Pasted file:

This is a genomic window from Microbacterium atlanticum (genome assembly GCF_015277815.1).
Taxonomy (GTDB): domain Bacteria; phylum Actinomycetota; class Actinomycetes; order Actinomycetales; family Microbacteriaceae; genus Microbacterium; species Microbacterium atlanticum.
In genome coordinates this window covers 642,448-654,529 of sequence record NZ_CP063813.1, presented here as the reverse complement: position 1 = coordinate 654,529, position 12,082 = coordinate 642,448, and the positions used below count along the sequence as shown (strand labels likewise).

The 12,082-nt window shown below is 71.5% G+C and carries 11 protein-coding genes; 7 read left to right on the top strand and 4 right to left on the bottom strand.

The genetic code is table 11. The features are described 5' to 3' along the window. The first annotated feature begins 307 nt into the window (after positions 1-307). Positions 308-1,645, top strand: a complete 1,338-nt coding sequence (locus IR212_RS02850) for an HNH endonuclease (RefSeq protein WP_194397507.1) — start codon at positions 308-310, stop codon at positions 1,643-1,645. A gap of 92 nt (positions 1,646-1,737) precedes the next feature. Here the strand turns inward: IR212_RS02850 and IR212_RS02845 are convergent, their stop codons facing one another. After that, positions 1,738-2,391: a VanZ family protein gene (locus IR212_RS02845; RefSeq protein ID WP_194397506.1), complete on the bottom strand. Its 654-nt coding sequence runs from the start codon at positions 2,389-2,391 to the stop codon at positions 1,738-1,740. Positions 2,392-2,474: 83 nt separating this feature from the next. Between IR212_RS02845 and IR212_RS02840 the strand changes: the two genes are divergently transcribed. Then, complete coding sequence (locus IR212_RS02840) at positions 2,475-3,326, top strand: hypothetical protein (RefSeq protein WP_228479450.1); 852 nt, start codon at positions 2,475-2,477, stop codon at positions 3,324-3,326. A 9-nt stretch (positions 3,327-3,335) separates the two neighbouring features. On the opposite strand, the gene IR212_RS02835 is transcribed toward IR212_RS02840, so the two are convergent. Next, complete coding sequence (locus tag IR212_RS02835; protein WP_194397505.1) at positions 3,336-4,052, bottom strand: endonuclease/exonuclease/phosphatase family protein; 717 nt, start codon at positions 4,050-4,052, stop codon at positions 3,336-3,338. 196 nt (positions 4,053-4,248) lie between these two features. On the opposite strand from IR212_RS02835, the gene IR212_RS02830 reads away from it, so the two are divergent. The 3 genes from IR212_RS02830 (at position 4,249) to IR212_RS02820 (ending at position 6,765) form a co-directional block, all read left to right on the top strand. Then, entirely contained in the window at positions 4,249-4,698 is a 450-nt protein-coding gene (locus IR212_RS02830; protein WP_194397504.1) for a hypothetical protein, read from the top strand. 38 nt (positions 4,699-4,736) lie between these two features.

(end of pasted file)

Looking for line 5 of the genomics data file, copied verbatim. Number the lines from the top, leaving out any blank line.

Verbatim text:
The genetic code is table 11. The features are described 5' to 3' along the window. The first annotated feature begins 307 nt into the window (after positions 1-307). Positions 308-1,645, top strand: a complete 1,338-nt coding sequence (locus IR212_RS02850) for an HNH endonuclease (RefSeq protein WP_194397507.1) — start codon at positions 308-310, stop codon at positions 1,643-1,645. A gap of 92 nt (positions 1,646-1,737) precedes the next feature. Here the strand turns inward: IR212_RS02850 and IR212_RS02845 are convergent, their stop codons facing one another. After that, positions 1,738-2,391: a VanZ family protein gene (locus IR212_RS02845; RefSeq protein ID WP_194397506.1), complete on the bottom strand. Its 654-nt coding sequence runs from the start codon at positions 2,389-2,391 to the stop codon at positions 1,738-1,740. Positions 2,392-2,474: 83 nt separating this feature from the next. Between IR212_RS02845 and IR212_RS02840 the strand changes: the two genes are divergently transcribed. Then, complete coding sequence (locus IR212_RS02840) at positions 2,475-3,326, top strand: hypothetical protein (RefSeq protein WP_228479450.1); 852 nt, start codon at positions 2,475-2,477, stop codon at positions 3,324-3,326. A 9-nt stretch (positions 3,327-3,335) separates the two neighbouring features. On the opposite strand, the gene IR212_RS02835 is transcribed toward IR212_RS02840, so the two are convergent. Next, complete coding sequence (locus tag IR212_RS02835; protein WP_194397505.1) at positions 3,336-4,052, bottom strand: endonuclease/exonuclease/phosphatase family protein; 717 nt, start codon at positions 4,050-4,052, stop codon at positions 3,336-3,338. 196 nt (positions 4,053-4,248) lie between these two features. On the opposite strand from IR212_RS02835, the gene IR212_RS02830 reads away from it, so the two are divergent. The 3 genes from IR212_RS02830 (at position 4,249) to IR212_RS02820 (ending at position 6,765) form a co-directional block, all read left to right on the top strand. Then, entirely contained in the window at positions 4,249-4,698 is a 450-nt protein-coding gene (locus IR212_RS02830; protein WP_194397504.1) for a hypothetical protein, read from the top strand. 38 nt (positions 4,699-4,736) lie between these two features.